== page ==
- funding boost to help charities provide remote services and expand their support
- 548 organisations across the country are receiving money to support more victims
- part of £76 million package for victims during the pandemic
Social distancing measures mean that some charities can no longer offer face-to-face support, and must transfer to mainly remote services to provide victims with the practical and emotional help they need.
548 charities across England and Wales, including small and regional organisations, are now receiving funding to maintain their life-saving counselling and advice services. It will allow them to employ more staff, keep helplines open longer, as well as fund the technology needed for other forms of contact with victims – such as video calls.
Victims Minister Alex Chalk said:
Victims of domestic and sexual abuse show immense courage in coming forward and seeking help – so it is vital that support is available when they need it.
This funding boost will help frontline charities to continue their invaluable work, supporting some of the most vulnerable people in society during these difficult times.
It is part of an unprecedented £76 million of emergency funding announced by the government in May to ensure that these victims can continue to access the support they need. Organisations supporting victims of sexual violence and domestic abuse were invited to request funding directly from the Ministry of Justice or from their local Police and Crime Commissioner, and were required to provide evidence of what services they would deliver.
APCC Victims Leads, Deputy Mayor of London, Sophie Linden, and Police, Fire and Crime Commissioner of North Yorkshire, Julia Mulligan, said:
We welcome the additional emergency funding that has been made available, through Police and Crime Commissioners, to provide the necessary support for local services for victims and survivors of domestic abuse and sexual violence.
This funding is vital to ensure that services continue to be available during the Covid-19 crisis, to provide support to those who are amongst the most vulnerable victims. We look forward to working with government to ensure that there is essential funding in place for these services throughout the duration of the Covid 19 crisis and beyond.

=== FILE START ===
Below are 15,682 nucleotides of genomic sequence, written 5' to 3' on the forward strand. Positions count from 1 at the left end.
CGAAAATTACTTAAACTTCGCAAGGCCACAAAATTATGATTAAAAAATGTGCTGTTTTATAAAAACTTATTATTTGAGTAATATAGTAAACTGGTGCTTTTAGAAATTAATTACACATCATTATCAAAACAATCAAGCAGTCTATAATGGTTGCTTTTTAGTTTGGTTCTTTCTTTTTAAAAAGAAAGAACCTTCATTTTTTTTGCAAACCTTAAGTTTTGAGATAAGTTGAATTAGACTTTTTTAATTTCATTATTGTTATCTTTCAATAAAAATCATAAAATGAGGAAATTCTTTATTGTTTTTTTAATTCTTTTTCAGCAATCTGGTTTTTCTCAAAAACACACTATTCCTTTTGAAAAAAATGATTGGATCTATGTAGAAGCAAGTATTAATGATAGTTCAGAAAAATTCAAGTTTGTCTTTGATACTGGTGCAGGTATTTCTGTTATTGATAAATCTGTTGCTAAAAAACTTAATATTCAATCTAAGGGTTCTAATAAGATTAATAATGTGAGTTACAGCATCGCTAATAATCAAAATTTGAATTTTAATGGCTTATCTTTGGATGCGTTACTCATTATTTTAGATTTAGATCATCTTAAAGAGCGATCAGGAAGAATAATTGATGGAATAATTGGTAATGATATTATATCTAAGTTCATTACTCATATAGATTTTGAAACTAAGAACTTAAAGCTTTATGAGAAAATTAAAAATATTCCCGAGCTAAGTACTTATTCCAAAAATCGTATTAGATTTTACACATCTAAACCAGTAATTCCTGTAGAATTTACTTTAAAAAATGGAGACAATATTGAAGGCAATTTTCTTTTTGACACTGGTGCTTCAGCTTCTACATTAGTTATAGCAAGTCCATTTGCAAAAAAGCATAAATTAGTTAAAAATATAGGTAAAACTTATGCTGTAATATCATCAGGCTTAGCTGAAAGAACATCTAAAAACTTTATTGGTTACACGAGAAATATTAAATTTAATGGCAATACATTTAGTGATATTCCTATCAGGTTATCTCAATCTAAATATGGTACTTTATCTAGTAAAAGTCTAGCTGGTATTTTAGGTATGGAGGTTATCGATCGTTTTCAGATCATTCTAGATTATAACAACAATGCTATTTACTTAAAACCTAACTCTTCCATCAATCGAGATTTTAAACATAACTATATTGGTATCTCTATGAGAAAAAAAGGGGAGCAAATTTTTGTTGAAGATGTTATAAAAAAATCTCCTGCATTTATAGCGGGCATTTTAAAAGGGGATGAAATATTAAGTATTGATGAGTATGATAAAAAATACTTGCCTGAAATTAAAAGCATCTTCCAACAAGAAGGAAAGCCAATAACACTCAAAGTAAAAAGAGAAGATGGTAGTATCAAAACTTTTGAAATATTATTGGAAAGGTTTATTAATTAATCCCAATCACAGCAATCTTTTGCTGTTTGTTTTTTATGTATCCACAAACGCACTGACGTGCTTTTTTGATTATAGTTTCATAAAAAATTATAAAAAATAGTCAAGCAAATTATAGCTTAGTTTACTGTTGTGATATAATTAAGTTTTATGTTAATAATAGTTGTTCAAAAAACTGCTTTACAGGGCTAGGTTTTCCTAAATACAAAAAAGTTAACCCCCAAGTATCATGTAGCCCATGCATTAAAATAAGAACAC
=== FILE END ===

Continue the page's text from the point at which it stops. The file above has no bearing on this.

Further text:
A further £3 million is being invested in recruiting Independent Sexual Violence Advisers – who provide advice and support for victims, and act as the link between police, support services and criminal justice agencies – until 2022.
Work has also been undertaken to ensure the funding is proportionate between general support services and those tailored to victims of abuse who are BAME, disabled or LGBTQI – with 20% of the charities supporting victims with protected characteristics.
The funding follows the virtual Hidden Harms Summit convened by the Prime Minister last month, which explored the unique challenges faced by victims of modern slavery, sexual violence and domestic abuse during the coronavirus pandemic, and the steps needed to ensure they continue to get the help they need.
A follow-up report to the summit will be published today.
- In May, the Housing Secretary announced that the government was spending £76 million on supporting the most vulnerable in society during the Coronavirus pandemic. https://www.gov.uk/government/news/emergency-funding-to-support-most-vulnerable-in-society-during-pandemic
This funding was allocated as below:
- The Ministry of Justice will provide £25 million to help victims of domestic abuse and sexual violence in the community access support services during the coronavirus outbreak, and a further £3 million per annum investment in Independent Sexual Violence Advisers until 2022. This funding applies to England and Wales.
- We are considering options for the remaining funding
- The Ministry of Housing, Communities and Local Government will be providing £10 million for safe accommodation services in England.
- The Department for Education will provide £26.4 million to support vulnerable children, including support for families of disabled children and working to safeguard vulnerable children including care leavers and children in the early years. This funding applies to England, except for funding for Childline, which will apply to the UK.
- The Home Office will be providing £3.8 million for community-based domestic abuse services and modern slavery services, and for added support for modern slavery charities who have been impacted by the coronavirus outbreak. The Home Office will be providing £7.8 million in emergency support for charities helping vulnerable children who have been impacted by the coronavirus outbreak. This includes children at risk of sexual abuse and criminal exploitation. This funding applies to England and Wales.
Further support to protect the most vulnerable. This includes:
- In April we announced the immediate transfer of £600,000 to charities to help them provide remote services as a result of social distancing measures brought in during the coronavirus pandemic. You can